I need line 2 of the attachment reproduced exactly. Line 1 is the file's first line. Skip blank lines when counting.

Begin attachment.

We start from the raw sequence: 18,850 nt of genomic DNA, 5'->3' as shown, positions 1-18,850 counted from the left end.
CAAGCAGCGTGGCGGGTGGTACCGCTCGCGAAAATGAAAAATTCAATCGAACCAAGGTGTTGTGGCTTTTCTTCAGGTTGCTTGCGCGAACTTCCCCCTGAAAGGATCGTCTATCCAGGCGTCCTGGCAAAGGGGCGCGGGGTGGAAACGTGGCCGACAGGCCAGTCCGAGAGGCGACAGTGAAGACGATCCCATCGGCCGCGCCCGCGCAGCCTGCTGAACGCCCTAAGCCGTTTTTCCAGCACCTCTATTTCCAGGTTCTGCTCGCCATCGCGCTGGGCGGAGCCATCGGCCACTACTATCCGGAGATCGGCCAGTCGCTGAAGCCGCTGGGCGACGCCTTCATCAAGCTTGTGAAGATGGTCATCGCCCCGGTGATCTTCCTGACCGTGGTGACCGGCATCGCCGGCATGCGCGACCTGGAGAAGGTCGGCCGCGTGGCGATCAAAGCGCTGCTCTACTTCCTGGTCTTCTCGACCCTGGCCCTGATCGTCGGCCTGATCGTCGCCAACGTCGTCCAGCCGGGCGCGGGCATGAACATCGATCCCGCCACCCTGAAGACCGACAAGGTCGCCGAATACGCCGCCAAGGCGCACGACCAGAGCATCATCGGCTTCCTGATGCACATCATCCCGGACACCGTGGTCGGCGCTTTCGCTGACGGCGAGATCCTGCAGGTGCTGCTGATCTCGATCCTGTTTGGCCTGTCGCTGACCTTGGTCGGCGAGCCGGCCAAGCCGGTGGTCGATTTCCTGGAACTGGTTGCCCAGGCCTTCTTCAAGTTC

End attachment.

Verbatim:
CAAGCAGCGTGGCGGGTGGTACCGCTCGCGAAAATGAAAAATTCAATCGAACCAAGGTGTTGTGGCTTTTCTTCAGGTTGCTTGCGCGAACTTCCCCCTGAAAGGATCGTCTATCCAGGCGTCCTGGCAAAGGGGCGCGGGGTGGAAACGTGGCCGACAGGCCAGTCCGAGAGGCGACAGTGAAGACGATCCCATCGGCCGCGCCCGCGCAGCCTGCTGAACGCCCTAAGCCGTTTTTCCAGCACCTCTATTTCCAGGTTCTGCTCGCCATCGCGCTGGGCGGAGCCATCGGCCACTACTATCCGGAGATCGGCCAGTCGCTGAAGCCGCTGGGCGACGCCTTCATCAAGCTTGTGAAGATGGTCATCGCCCCGGTGATCTTCCTGACCGTGGTGACCGGCATCGCCGGCATGCGCGACCTGGAGAAGGTCGGCCGCGTGGCGATCAAAGCGCTGCTCTACTTCCTGGTCTTCTCGACCCTGGCCCTGATCGTCGGCCTGATCGTCGCCAACGTCGTCCAGCCGGGCGCGGGCATGAACATCGATCCCGCCACCCTGAAGACCGACAAGGTCGCCGAATACGCCGCCAAGGCGCACGACCAGAGCATCATCGGCTTCCTGATGCACATCATCCCGGACACCGTGGTCGGCGCTTTCGCTGACGGCGAGATCCTGCAGGTGCTGCTGATCTCGATCCTGTTTGGCCTGTCGCTGACCTTGGTCGGCGAGCCGGCCAAGCCGGTGGTCGATTTCCTGGAACTGGTTGCCCAGGCCTTCTTCAAGTTC